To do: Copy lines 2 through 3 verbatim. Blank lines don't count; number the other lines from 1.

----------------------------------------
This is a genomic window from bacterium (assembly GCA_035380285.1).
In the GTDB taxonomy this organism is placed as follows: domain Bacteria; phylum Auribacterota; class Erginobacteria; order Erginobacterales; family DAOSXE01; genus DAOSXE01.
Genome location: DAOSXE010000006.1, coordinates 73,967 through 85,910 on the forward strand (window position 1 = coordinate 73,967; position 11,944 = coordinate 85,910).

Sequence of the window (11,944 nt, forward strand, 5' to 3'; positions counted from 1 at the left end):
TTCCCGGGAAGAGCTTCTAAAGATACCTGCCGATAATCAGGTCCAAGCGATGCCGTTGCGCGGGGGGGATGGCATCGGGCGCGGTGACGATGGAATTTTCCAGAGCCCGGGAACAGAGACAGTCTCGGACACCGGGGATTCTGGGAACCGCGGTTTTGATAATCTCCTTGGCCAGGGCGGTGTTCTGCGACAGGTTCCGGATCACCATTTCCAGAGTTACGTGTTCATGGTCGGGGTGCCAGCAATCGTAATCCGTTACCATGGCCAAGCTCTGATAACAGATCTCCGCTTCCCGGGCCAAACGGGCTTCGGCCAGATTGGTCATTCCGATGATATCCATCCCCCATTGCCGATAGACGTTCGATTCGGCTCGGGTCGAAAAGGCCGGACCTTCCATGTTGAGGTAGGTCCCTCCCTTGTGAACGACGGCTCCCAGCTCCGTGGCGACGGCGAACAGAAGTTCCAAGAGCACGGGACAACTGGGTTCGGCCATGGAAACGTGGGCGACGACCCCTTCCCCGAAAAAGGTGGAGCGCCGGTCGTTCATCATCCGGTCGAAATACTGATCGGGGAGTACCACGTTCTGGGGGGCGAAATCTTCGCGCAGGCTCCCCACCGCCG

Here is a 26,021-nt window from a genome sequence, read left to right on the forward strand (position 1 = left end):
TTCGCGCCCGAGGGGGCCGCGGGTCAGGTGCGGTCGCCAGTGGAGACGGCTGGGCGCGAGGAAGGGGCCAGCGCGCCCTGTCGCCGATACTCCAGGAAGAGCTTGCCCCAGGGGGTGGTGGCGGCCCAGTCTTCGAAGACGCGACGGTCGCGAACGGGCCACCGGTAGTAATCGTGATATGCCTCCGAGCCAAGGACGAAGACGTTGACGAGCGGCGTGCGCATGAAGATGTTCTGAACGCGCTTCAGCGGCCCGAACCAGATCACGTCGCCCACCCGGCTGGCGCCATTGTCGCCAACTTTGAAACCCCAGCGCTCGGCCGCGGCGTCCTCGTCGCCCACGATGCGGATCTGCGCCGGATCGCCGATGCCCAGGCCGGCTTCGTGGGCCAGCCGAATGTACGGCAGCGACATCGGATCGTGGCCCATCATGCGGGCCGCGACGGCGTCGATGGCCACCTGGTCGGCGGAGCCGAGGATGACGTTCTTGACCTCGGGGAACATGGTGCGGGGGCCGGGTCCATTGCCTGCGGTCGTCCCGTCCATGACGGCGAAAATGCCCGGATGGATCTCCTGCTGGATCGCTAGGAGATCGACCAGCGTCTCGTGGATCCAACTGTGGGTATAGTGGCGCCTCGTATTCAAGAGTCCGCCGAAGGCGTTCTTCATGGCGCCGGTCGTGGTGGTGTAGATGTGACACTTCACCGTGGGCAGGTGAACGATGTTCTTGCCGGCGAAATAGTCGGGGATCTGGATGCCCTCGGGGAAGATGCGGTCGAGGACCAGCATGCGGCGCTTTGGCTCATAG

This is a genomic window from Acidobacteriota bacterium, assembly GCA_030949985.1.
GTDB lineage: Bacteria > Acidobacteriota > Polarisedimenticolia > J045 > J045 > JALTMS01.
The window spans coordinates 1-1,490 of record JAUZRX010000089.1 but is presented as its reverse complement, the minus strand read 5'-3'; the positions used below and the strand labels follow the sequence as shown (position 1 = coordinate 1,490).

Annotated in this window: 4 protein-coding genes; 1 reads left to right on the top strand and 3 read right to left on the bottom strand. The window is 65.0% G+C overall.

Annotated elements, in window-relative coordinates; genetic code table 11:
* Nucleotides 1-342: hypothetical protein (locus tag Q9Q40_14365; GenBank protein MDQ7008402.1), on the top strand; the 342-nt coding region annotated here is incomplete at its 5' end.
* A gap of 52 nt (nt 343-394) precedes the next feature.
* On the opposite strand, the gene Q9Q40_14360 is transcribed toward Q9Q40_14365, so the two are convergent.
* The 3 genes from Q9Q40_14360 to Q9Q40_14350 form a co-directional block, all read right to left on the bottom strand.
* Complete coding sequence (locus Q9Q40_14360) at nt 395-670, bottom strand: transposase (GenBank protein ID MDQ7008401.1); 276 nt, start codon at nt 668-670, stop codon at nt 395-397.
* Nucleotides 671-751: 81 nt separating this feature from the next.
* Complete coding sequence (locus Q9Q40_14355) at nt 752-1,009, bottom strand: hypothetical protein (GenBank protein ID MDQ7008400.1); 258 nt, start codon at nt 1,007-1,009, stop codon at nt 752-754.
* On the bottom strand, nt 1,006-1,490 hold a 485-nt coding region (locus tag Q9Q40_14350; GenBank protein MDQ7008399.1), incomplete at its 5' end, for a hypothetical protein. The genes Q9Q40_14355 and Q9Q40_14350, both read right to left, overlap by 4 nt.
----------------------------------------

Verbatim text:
In the GTDB taxonomy this organism is placed as follows: domain Bacteria; phylum Auribacterota; class Erginobacteria; order Erginobacterales; family DAOSXE01; genus DAOSXE01.
Genome location: DAOSXE010000006.1, coordinates 73,967 through 85,910 on the forward strand (window position 1 = coordinate 73,967; position 11,944 = coordinate 85,910).